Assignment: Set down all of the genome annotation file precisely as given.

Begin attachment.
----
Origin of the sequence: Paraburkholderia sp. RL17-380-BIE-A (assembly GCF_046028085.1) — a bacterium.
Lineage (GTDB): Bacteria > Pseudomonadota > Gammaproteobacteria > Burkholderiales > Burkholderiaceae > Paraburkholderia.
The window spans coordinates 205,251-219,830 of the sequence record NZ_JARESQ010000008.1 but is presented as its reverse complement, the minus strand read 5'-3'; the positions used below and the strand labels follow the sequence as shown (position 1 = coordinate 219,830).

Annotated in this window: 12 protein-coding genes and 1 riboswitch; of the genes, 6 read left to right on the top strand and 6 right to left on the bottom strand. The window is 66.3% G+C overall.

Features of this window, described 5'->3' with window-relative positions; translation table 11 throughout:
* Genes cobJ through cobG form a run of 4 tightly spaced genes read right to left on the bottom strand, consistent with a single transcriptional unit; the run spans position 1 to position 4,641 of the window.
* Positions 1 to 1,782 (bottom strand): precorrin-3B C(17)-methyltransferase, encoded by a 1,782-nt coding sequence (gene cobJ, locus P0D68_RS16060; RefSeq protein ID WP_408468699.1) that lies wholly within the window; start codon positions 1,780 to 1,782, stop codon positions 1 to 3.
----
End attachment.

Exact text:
Origin of the sequence: Paraburkholderia sp. RL17-380-BIE-A (assembly GCF_046028085.1) — a bacterium.
Lineage (GTDB): Bacteria > Pseudomonadota > Gammaproteobacteria > Burkholderiales > Burkholderiaceae > Paraburkholderia.
The window spans coordinates 205,251-219,830 of the sequence record NZ_JARESQ010000008.1 but is presented as its reverse complement, the minus strand read 5'-3'; the positions used below and the strand labels follow the sequence as shown (position 1 = coordinate 219,830).

Annotated in this window: 12 protein-coding genes and 1 riboswitch; of the genes, 6 read left to right on the top strand and 6 right to left on the bottom strand. The window is 66.3% G+C overall.

Features of this window, described 5'->3' with window-relative positions; translation table 11 throughout:
* Genes cobJ through cobG form a run of 4 tightly spaced genes read right to left on the bottom strand, consistent with a single transcriptional unit; the run spans position 1 to position 4,641 of the window.
* Positions 1 to 1,782 (bottom strand): precorrin-3B C(17)-methyltransferase, encoded by a 1,782-nt coding sequence (gene cobJ, locus P0D68_RS16060; RefSeq protein ID WP_408468699.1) that lies wholly within the window; start codon positions 1,780 to 1,782, stop codon positions 1 to 3.